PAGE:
How Harper Lee's life and childhood influenced her writing of "To Kill A Mockingbird"

Essay by GuesswhocheaterHigh School, 12th gradeB+, April 2010

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Harper Lee's View of the 1930's as a Child

Harper Lee is well known for her great contributions towards modern society through her astounding book, To Kill a Mockingbird. The novel is read world-wide, in high schools and colleges because of its in-depth look at the social classes in the south during the 1930's. The book was influenced by society, in particular the social order of the south during her childhood. Lee grew up during this time of controversy which is why she writes so passionately about the topic. Lee wrote the novel to make a point about race while basing much of the plot off a trial from her young age, her own father, and the society she grew up in.

Harper Lee lived in the small southern town, of Monroeville, in Alabama. She was born on April 28, 1926 during the time of horrible prejudice and racial class systems.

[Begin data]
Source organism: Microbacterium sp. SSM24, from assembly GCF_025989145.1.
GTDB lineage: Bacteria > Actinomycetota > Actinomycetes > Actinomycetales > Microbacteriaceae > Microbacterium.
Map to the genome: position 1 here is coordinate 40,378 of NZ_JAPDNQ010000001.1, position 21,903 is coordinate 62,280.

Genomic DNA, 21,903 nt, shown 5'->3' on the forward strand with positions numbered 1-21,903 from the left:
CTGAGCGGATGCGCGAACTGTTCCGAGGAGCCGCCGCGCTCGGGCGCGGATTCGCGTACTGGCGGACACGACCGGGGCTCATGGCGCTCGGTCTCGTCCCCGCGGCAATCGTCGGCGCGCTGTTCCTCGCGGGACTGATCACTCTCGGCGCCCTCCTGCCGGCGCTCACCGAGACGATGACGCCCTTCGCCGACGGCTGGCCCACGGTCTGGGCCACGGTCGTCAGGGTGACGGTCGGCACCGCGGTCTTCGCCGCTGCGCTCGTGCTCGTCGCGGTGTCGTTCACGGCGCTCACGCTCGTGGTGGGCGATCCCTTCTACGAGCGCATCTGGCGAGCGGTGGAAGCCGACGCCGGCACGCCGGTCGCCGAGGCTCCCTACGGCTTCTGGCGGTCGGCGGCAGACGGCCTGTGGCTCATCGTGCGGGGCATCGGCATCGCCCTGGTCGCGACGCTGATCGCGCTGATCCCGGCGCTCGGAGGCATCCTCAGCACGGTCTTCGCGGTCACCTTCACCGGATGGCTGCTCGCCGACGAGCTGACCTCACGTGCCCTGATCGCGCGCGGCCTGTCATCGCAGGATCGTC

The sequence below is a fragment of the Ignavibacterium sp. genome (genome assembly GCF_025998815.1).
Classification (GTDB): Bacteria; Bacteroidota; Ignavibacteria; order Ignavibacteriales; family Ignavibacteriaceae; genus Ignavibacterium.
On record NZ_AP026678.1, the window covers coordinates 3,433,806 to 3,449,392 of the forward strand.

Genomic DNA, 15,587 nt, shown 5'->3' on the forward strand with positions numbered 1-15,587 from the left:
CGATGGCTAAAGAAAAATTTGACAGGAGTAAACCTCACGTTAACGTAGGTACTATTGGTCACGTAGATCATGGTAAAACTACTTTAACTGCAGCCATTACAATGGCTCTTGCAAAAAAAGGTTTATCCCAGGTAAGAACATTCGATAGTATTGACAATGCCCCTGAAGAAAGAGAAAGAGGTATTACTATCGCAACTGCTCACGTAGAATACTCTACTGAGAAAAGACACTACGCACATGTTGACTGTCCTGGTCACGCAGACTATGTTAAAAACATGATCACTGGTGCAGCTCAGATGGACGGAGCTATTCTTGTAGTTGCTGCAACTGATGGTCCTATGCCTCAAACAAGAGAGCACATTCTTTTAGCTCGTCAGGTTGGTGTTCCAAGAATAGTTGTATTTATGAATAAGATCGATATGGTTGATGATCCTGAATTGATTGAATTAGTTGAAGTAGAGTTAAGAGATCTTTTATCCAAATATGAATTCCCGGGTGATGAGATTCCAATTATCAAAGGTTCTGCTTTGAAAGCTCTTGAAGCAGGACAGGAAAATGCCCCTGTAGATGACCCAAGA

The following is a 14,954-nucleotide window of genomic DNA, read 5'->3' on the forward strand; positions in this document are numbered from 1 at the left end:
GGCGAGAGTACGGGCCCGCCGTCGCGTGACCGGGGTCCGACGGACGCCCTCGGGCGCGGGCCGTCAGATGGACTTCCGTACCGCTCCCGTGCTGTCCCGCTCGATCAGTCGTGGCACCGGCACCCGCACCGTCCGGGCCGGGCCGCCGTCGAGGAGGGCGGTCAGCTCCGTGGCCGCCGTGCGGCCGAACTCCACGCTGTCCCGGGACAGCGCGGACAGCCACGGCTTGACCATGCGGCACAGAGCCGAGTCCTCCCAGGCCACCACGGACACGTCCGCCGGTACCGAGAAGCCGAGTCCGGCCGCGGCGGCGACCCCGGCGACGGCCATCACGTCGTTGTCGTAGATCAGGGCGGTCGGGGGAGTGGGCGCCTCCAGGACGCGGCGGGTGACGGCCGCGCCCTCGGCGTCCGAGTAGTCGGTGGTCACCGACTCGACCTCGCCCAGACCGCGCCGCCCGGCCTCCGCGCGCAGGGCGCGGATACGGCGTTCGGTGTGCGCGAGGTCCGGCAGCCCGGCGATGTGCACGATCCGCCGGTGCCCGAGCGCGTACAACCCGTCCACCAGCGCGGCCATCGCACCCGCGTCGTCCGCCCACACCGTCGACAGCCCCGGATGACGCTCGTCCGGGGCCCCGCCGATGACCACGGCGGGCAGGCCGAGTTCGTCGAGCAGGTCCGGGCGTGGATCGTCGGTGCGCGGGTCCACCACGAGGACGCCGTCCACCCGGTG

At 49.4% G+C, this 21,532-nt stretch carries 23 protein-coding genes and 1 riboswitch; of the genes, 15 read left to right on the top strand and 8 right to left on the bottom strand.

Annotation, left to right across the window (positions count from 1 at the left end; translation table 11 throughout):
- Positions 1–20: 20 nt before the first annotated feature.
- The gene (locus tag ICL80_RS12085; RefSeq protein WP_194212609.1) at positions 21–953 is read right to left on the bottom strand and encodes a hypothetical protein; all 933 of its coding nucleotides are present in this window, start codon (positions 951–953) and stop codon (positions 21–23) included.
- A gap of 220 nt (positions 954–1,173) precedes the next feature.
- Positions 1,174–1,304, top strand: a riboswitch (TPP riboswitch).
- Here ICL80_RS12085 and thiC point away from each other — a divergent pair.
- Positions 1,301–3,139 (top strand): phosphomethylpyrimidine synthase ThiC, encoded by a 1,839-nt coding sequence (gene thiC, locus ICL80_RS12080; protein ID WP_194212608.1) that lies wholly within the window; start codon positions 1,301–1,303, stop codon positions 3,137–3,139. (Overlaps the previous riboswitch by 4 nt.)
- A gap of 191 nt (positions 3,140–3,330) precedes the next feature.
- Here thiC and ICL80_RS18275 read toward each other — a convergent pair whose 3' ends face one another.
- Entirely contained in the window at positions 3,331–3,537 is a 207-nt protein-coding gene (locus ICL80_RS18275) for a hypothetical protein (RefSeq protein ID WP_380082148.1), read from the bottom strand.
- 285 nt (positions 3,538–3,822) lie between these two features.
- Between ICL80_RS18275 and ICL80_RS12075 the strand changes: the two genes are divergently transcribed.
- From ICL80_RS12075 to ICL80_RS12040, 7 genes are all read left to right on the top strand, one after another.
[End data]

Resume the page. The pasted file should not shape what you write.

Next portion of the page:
She lived with three other siblings and her father. Her family was relatively well-off since her father was so successful. Amasa Coleman Lee was an attorney, a newspaper publisher, and served one term as state senator of Alabama. Lee attended public school as a child then went to Huntington College for women in Montgomery. She only stayed at the women's college for a year before transferring to the University of Alabama. Her schoolmates referred to her as out of the ordinary and not particularly social. She decided to follow her father's footsteps and go to law school. However, only six months before finishing school she moved to New York City to follow her passion of literature.

Lee took up a job as a clerk for Eastern Airways and then moved to British Airways. During this time she lived in a cramped apartment with several roommates and met a couple...